From the HSLDA E-lert Service:


2/25/2013 2:13:56 PM
Mike Smith--HSLDA
Nevada--More Calls Needed to Oppose Lowering of Compulsory School Attendance

From the HSLDA E-lert Service...

Nevada--More Calls Needed to Oppose Lowering
of Compulsory School Attendance from 7 to 5

Senate Bill 182 Lowers Compulsory Attendance Age from 7 to 5 years

Senators Smith, Woodhouse, Denis, Jones, Ford, Atkinson, Kihuen,
Manendo, Parks, Segerblom and Spearman

SB 182 will lower the compulsory attendance age for entry into school
from 7 to 5 years of age. This requirement will apply to all children,
whether their parents planned to send them to public school or private
school or homeschool.

Hearing, Senate Education and Assembly Education committees - Today at
3:30 p.m.

HSLDA's Position:
Strongly oppose

Action Requested:

We need more phone calls to the Senate Education and Assembly
Education Committees before 3:30 p.m. today. If you have not called
all members of the committees, please do so before the hearing today
with this message in your own words:

"Please vote against Senate Bill 182 which lowers the compulsory
school attendance age from 7 to 5 for all children in Nevada. Parents
should have the right to make the decision when a child is ready to
attend school. The current age of 7 gives parents that opportunity.
Many children are simply not ready at 5. However, for those who wish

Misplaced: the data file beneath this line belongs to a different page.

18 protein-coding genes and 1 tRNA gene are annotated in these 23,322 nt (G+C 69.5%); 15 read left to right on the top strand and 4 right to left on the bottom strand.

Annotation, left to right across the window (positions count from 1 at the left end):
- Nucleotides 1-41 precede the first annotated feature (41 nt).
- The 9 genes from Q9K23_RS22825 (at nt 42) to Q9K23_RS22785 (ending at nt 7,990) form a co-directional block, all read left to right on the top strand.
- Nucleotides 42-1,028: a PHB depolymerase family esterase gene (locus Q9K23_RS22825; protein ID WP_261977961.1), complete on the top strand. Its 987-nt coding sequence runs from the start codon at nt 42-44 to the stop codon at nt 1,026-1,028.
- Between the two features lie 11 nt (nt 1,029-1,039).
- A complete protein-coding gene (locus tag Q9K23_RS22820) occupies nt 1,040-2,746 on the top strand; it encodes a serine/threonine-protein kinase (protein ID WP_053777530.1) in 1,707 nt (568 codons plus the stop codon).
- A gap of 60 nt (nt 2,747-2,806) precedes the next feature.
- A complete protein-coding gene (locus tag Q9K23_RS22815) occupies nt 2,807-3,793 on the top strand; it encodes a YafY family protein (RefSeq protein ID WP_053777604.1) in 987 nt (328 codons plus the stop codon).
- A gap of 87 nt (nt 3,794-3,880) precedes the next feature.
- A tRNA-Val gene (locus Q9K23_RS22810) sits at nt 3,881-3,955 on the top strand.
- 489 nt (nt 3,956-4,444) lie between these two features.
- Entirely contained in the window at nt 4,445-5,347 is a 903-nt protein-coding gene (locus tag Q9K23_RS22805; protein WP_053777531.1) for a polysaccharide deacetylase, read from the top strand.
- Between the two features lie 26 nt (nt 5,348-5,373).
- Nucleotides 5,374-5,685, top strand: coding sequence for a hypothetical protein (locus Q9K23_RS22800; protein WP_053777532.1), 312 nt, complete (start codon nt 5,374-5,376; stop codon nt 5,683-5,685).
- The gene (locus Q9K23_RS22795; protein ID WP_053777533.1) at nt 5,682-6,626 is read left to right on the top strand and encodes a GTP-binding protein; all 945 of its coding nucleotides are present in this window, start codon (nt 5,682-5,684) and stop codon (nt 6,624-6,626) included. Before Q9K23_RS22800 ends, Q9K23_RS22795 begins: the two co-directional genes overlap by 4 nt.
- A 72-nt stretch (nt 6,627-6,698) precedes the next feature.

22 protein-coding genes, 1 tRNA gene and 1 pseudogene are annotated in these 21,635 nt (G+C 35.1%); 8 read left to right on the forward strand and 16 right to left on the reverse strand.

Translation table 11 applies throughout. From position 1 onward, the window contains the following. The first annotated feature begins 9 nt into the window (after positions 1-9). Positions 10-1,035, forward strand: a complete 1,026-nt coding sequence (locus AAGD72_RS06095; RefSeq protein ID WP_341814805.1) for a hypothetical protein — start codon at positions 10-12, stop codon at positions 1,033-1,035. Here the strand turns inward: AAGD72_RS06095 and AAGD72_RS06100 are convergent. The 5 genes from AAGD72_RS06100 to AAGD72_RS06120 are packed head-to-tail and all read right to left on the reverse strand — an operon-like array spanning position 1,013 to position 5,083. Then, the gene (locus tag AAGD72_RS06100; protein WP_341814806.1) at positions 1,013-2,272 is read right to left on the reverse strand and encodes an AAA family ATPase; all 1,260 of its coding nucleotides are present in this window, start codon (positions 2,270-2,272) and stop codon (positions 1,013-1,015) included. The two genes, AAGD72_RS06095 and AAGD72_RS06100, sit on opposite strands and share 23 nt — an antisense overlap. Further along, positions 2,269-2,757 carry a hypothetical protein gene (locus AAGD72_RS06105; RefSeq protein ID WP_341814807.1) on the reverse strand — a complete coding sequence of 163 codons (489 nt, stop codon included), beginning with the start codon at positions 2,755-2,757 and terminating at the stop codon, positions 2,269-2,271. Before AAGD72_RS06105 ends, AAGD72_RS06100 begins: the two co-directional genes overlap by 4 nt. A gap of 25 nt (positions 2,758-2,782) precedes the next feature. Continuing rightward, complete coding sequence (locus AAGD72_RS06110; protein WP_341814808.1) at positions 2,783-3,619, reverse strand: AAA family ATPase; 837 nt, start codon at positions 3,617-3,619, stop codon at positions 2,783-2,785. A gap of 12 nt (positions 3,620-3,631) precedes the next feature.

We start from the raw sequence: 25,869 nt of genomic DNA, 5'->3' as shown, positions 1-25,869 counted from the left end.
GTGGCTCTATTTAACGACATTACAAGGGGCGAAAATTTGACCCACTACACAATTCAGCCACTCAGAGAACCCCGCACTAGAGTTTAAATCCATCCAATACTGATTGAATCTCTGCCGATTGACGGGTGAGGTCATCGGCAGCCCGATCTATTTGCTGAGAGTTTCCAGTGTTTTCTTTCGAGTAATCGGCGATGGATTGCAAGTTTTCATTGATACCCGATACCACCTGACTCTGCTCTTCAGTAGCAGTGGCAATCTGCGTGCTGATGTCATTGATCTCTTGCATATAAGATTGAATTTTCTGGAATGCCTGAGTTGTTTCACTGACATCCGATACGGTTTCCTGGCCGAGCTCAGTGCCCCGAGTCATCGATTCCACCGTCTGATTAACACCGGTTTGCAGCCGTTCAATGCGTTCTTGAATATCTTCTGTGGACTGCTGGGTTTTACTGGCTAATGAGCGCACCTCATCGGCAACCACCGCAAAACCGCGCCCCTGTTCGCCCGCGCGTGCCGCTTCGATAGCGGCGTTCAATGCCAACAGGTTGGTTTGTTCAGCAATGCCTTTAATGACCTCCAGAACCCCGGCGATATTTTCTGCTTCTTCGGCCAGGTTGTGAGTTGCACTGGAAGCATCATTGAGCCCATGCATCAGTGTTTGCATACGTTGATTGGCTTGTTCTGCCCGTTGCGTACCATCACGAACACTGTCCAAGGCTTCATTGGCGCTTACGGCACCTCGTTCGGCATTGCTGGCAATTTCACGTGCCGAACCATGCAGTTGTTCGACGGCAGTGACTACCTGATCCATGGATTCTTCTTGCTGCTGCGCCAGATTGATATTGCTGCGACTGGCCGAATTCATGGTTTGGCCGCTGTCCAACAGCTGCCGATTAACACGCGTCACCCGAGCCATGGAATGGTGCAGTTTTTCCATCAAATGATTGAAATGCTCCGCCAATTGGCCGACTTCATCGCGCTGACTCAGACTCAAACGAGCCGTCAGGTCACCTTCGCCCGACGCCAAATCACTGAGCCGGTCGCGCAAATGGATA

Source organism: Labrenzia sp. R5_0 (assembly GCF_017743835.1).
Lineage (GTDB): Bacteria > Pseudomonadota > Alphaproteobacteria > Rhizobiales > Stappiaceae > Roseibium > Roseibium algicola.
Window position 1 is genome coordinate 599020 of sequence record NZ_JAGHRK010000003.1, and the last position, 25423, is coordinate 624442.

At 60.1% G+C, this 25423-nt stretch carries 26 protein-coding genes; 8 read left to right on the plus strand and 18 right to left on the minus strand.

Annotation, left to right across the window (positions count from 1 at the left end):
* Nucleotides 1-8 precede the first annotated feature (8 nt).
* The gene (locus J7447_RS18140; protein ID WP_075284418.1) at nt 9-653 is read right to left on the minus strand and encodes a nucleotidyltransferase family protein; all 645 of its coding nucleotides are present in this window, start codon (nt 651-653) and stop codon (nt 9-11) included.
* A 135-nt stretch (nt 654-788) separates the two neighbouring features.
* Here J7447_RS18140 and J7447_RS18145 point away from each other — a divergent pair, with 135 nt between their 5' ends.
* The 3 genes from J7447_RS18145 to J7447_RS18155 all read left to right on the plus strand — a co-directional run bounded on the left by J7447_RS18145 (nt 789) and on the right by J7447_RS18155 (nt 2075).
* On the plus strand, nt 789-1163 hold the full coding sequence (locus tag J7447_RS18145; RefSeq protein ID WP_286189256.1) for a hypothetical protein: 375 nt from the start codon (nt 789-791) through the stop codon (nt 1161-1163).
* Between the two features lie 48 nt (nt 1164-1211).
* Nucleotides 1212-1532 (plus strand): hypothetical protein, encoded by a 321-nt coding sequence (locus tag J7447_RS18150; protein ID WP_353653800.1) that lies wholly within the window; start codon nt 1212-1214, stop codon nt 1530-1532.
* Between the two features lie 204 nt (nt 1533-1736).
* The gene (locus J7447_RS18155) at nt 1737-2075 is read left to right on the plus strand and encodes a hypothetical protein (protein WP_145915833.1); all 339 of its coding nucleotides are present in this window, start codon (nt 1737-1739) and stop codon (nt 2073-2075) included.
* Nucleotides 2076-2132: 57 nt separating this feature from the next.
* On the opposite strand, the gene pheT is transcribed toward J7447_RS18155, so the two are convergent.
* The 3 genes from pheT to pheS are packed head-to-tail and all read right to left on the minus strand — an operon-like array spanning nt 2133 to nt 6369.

their child to attend school the opportunity to do so already exists
under current Nevada law. Please vote against SB 182."

When contacting the committee members, it is not necessary to identify
yourself as a homeschooler as this would affect every parent, although
many children are already in school at age 5. This issue is broader
than homeschooling; this is a parental rights issue.

Please forward this email to every family you know who is not a member
of HSLDA or not receiving our emails and urge them to contact the
Senate and Assembly Education Committee members with the same message.

If you possibly can, attend the hearing today at 3:30 p.m. in Carson
City (Room 1214, State Legislature Building, 401 S. Carson St, Carson
City) OR in Las Vegas (Room 4401, Grant Sawyer Office Building, 555 E.
Washington Ave., Las Vegas). Nevada Homeschool Network Officers will
be in attendance and testifying against the bill. You are welcome to
testify as well or simply sign in and vote "no on SB182." Your
presence at the hearing is critical to the outcome of this bill.

The Senate Education and Assembly Education Committee members are:

Joyce Woodhouse - Senate Chair

Aaron D. Ford - Vice Chair

Ruben J. Kihuen

Barbara K. Cegavske

Don Gustavson

Elliot T. Anderson - Assembly Chair

Marilyn Dondero Loop - Vice Chair

Paul Aizley

Lesley E. Cohen

Olivia Diaz

Andy Eisen

Harvey J. Munford

Dina Neal

Heidi Swank

Wesley Duncan

Michele Fiore

Randy Kirner

Lynn D. Stewart

Melissa Woodbury

We recognize this may require some time to contact all these
officials, but due to the urgency of this issue, it is critical that
all of the above are contacted by you.

SB 182 will lower the compulsory attendance age for entry into school
from 7 to 5 years of age. This requirement will apply to all children,
whether their parents planned to send them to public school or private
school or homeschool.

By amending Nevada Revised Statutes sec. 392.040 to lower mandatory
attendance from 7 to 5 years of age, all children, including
homeschooled children, would have to start school at age 5. In other